WalkRun 2b

      Each running measure is 3 steps, each step has 2 beats; 3 x 2 = 6.

Here is a very important point - you can play the exact same notes while walking or running - all that needs change is the location of the accents. It is natural to want to let your footsteps be the metronome and put the accents on the same beats as when your feet are hitting the ground. But you don't have to do that, and there is an entire world of possibilities about the intricacies of the interactions among the accents, the footsteps, left footsteps, right footsteps, and left and right thumbing. I can only hint at those complexities here.

If you have had difficulty grasping the subtleties of the 6/8 time signature, I strongly encourage you to find a safe place to play kalimba while moving, and go out there and shift back and forth between walking at 3 beats per step and then running at 2 beats per step. Connecting mind, ears, hands and feet will strengthen your playing in so many ways.

But for me the really cool thing about kalimba music in 6/8 is this: When you get really good, you can make it feel as if it is BOTH 2 groups of 3 beats AND 3 groups of 2 beats. It is sort of like a quantum mechanical state that is made up of half one state (walking) and half the other state (running).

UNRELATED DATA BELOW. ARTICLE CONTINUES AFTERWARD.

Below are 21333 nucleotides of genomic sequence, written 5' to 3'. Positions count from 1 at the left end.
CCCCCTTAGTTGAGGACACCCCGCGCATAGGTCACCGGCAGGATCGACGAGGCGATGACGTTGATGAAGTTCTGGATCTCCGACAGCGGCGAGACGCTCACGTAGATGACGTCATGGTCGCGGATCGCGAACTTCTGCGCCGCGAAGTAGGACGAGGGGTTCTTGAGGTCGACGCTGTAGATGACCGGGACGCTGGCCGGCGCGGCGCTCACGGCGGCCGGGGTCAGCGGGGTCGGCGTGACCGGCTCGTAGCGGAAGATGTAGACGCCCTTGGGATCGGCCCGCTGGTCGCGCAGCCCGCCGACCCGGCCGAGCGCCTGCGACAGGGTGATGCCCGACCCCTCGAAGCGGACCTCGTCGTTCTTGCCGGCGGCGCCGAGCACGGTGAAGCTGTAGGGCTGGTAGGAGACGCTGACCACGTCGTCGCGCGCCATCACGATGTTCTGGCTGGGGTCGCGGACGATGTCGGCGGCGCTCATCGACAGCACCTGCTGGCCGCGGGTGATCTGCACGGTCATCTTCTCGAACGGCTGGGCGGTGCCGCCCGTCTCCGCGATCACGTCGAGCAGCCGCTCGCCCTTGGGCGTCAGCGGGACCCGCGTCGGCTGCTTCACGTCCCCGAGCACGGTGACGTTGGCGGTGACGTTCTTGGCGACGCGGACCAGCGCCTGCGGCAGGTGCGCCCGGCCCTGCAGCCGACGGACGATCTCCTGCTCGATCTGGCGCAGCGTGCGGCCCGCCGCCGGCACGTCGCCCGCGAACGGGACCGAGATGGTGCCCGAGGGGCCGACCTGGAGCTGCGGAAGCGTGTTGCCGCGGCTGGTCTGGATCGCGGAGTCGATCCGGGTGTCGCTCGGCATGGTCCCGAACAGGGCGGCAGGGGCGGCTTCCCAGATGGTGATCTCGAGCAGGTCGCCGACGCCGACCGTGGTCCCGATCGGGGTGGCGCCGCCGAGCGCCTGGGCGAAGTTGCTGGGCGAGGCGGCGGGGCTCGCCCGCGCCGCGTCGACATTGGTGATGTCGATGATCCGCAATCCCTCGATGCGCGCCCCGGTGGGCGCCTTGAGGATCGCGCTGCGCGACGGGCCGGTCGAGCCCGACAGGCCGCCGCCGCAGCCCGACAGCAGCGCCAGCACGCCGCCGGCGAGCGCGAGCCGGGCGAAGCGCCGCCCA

No, I really don't know how to walk and run at the same time... but I can do it with the kalimba!


When you can feel the two different ways of understanding 6/8 in your bones, in your walking and running, this activity will have helped your kalimba playing.

To me, a much more important aspect of this activity is how my kalimba playing helps strengthen my mind, body, and soul. It just makes me feel good in so many ways... especially on those days when I don't walk into a sign post!

About the Author

Mark Holdaway

Mark Holdaway

Mark Holdaway has been playing kalimba for over 30 years.  He invented his kalimba tablature in 2004, and has been writing books and instructional materials for kalimba ever since.  His business, Kalimba Magic, is based on the simple proposition that the kalimba is a real musical instrument capable of greatness.  Mark's kalimba books are a down payment on this proposition.